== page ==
With around 51 percent of the votes counted, Guatemala’s presidential election looks set to go to a runoff. Television comedian Jimmy Morales appeared to be leading with 26.5 percent of the vote.
Morales, who has never held elective office, holds moderate right-wing views and stands on an anti-corruption ticket: “not corrupt, not a thief.”
“Guatemala wants change and to not be governed by people with dark pasts,” Morales said on Sunday after voting near Guatemala City.
According to early vote counts, the former TV personality was followed shortly behind by business and longtime politician Manuel Baldizon with 18 percent and former first lady Sandra Torres at around 17 percent.
If none of the 14 candidates wins a simple majority, the top two finishers would go head to head in a runoff scheduled on October 25.
Despite fears of a mass abstention from voting, electoral officials said early signs indicated a high turnout of around 80 percent of Guatemala’s 7.5 million registered voters.
The election on Sunday followed weeks of protests against corruption within Guatemala’s political system. According to the Central American Institute for Fiscal Studies (ICEFI), 50 percent of party financing comes from illegal sources.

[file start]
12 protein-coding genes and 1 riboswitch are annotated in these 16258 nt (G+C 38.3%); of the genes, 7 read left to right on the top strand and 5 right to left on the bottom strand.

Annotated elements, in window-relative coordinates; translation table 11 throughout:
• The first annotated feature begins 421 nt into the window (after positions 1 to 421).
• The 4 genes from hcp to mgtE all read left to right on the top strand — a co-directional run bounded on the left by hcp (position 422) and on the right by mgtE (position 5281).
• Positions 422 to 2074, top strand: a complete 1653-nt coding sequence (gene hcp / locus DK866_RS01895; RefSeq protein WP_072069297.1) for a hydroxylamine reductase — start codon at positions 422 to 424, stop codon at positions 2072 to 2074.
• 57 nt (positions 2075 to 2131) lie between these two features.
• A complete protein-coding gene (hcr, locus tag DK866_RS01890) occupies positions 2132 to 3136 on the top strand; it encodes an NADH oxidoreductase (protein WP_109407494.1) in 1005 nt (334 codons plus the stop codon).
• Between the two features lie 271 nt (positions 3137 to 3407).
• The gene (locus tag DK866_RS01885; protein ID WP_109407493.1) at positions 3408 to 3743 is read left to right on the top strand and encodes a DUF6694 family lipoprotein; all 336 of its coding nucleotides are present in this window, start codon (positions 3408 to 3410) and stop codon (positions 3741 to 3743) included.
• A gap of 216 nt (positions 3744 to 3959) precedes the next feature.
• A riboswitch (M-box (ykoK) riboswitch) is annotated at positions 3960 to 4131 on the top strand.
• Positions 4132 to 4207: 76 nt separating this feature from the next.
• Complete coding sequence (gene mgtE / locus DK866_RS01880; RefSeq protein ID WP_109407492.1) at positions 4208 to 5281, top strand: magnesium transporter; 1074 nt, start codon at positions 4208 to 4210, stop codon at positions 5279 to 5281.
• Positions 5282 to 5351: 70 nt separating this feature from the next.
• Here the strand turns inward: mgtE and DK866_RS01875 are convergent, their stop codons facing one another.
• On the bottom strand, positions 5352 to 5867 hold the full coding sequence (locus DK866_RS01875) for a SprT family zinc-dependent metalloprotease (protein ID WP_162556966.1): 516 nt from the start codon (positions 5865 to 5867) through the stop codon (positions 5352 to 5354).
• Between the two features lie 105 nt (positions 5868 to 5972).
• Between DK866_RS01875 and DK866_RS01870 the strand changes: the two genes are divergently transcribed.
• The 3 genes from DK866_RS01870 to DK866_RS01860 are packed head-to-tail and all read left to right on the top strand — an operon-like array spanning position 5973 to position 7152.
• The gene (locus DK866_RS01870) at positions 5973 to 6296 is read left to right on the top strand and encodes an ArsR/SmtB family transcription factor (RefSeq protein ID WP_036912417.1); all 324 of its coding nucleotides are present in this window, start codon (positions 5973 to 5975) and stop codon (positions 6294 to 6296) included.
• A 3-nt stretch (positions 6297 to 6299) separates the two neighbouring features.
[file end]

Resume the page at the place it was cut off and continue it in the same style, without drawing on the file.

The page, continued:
The corruption within Guatemala’s government was revealed by a joint investigation by the United Nations-backed International Commission Against Impunity in Guatemala (CICIG), and the Guatemalan Public Ministry.
The inquiry said they found massive evidence that former President Otto Perez Molina and his deputy Roxana Baldetti orchestrated a scheme – dubbed “La Linea” (The Line) – which importers allegedly called to access a network of corrupt officials.
Prosecutors claim that $3.8 million (3.4 million euros) in bribes were collected as part of the scandal between May 2014 and April 2015 – including $800,000 each to Perez Molina and Baldetti.
The ex-vice president was jailed, while Molina remains in court custody awaiting a decision on whether he will be tried on graft charges.
Along with a new president, 338 mayors and 158 congressional deputies are to be elected.